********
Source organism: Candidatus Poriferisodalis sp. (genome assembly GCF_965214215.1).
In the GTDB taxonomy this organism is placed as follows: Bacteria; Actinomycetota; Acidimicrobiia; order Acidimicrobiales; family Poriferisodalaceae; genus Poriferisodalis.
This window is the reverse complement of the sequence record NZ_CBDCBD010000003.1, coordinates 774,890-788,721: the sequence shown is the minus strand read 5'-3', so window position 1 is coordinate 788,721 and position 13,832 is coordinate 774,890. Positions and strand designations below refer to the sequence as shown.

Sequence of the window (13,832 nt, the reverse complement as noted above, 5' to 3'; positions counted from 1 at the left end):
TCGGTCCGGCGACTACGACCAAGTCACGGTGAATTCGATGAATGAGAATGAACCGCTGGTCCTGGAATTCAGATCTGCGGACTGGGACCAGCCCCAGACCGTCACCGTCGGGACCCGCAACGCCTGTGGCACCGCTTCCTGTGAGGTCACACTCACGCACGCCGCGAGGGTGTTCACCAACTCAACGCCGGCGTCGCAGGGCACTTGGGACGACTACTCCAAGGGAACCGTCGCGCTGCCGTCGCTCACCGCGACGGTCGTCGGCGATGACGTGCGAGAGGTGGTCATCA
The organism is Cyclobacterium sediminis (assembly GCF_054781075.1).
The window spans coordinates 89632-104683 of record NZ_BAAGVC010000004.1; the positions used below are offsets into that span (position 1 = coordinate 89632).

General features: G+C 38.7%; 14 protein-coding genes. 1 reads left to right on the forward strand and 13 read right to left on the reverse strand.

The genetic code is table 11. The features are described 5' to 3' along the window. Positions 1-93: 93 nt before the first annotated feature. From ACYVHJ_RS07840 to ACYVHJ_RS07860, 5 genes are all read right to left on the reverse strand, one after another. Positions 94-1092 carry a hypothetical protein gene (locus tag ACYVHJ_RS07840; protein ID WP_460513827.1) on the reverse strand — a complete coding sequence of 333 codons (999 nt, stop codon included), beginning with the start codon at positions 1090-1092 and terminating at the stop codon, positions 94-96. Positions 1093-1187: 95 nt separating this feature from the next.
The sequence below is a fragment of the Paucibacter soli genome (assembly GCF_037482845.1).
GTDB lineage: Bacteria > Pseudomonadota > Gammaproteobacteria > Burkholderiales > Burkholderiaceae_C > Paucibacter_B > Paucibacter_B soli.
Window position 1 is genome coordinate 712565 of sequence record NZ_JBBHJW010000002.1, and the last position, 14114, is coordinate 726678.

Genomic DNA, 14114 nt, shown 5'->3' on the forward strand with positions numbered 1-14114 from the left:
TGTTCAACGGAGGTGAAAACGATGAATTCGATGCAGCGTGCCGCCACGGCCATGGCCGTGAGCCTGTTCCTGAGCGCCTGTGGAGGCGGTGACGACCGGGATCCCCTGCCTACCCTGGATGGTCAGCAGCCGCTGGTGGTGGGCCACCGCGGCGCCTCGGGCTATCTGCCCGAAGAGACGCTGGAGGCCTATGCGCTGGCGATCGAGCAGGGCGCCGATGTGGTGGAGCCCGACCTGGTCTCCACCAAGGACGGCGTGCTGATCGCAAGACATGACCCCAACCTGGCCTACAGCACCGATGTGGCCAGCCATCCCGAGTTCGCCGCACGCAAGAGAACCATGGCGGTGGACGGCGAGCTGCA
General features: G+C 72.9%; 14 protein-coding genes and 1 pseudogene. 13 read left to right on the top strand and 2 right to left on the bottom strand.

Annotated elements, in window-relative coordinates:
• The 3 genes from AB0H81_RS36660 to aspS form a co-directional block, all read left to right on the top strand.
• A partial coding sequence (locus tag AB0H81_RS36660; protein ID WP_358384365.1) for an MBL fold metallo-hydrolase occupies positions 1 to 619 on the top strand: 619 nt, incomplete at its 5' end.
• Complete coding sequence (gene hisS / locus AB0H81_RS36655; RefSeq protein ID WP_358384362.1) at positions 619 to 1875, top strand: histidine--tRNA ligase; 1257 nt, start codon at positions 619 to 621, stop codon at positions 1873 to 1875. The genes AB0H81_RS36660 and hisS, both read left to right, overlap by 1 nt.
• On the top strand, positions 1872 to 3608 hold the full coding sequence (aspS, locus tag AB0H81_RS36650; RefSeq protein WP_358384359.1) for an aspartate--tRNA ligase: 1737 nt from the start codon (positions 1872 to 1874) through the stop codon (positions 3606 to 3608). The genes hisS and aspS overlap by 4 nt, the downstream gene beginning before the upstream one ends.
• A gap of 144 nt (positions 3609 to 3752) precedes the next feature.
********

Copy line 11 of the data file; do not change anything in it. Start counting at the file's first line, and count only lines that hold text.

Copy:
GTDB lineage: Bacteria > Pseudomonadota > Gammaproteobacteria > Burkholderiales > Burkholderiaceae_C > Paucibacter_B > Paucibacter_B soli.